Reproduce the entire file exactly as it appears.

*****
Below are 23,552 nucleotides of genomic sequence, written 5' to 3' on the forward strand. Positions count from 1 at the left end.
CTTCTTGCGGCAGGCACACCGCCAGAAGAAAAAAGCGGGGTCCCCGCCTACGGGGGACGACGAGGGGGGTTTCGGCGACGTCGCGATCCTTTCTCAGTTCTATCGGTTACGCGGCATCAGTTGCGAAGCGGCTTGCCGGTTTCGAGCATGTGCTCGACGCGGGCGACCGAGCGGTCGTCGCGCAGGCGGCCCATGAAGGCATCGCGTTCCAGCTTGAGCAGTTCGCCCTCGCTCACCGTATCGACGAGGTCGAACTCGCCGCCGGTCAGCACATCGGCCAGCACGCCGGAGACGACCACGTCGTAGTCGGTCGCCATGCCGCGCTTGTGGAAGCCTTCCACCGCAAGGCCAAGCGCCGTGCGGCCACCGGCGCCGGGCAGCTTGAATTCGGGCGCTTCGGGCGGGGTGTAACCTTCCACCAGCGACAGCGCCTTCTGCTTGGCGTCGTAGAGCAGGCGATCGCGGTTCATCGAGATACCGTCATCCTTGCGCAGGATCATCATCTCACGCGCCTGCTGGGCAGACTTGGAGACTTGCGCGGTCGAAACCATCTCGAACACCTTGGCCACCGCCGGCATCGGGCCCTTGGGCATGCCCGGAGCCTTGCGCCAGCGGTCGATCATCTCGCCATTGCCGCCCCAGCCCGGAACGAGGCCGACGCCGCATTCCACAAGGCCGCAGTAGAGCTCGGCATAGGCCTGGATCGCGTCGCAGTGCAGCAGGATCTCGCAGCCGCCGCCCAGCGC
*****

Below are 23,552 nucleotides of genomic sequence, written 5' to 3' on the forward strand. Positions count from 1 at the left end.
CTTCTTGCGGCAGGCACACCGCCAGAAGAAAAAAGCGGGGTCCCCGCCTACGGGGGACGACGAGGGGGGTTTCGGCGACGTCGCGATCCTTTCTCAGTTCTATCGGTTACGCGGCATCAGTTGCGAAGCGGCTTGCCGGTTTCGAGCATGTGCTCGACGCGGGCGACCGAGCGGTCGTCGCGCAGGCGGCCCATGAAGGCATCGCGTTCCAGCTTGAGCAGTTCGCCCTCGCTCACCGTATCGACGAGGTCGAACTCGCCGCCGGTCAGCACATCGGCCAGCACGCCGGAGACGACCACGTCGTAGTCGGTCGCCATGCCGCGCTTGTGGAAGCCTTCCACCGCAAGGCCAAGCGCCGTGCGGCCACCGGCGCCGGGCAGCTTGAATTCGGGCGCTTCGGGCGGGGTGTAACCTTCCACCAGCGACAGCGCCTTCTGCTTGGCGTCGTAGAGCAGGCGATCGCGGTTCATCGAGATACCGTCATCCTTGCGCAGGATCATCATCTCACGCGCCTGCTGGGCAGACTTGGAGACTTGCGCGGTCGAAACCATCTCGAACACCTTGGCCACCGCCGGCATCGGGCCCTTGGGCATGCCCGGAGCCTTGCGCCAGCGGTCGATCATCTCGCCATTGCCGCCCCAGCCCGGAACGAGGCCGACGCCGCATTCCACAAGGCCGCAGTAGAGCTCGGCATAGGCCTGGATCGCGTCGCAGTGCAGCAGGATCTCGCAGCCGCCGCCCAGCGC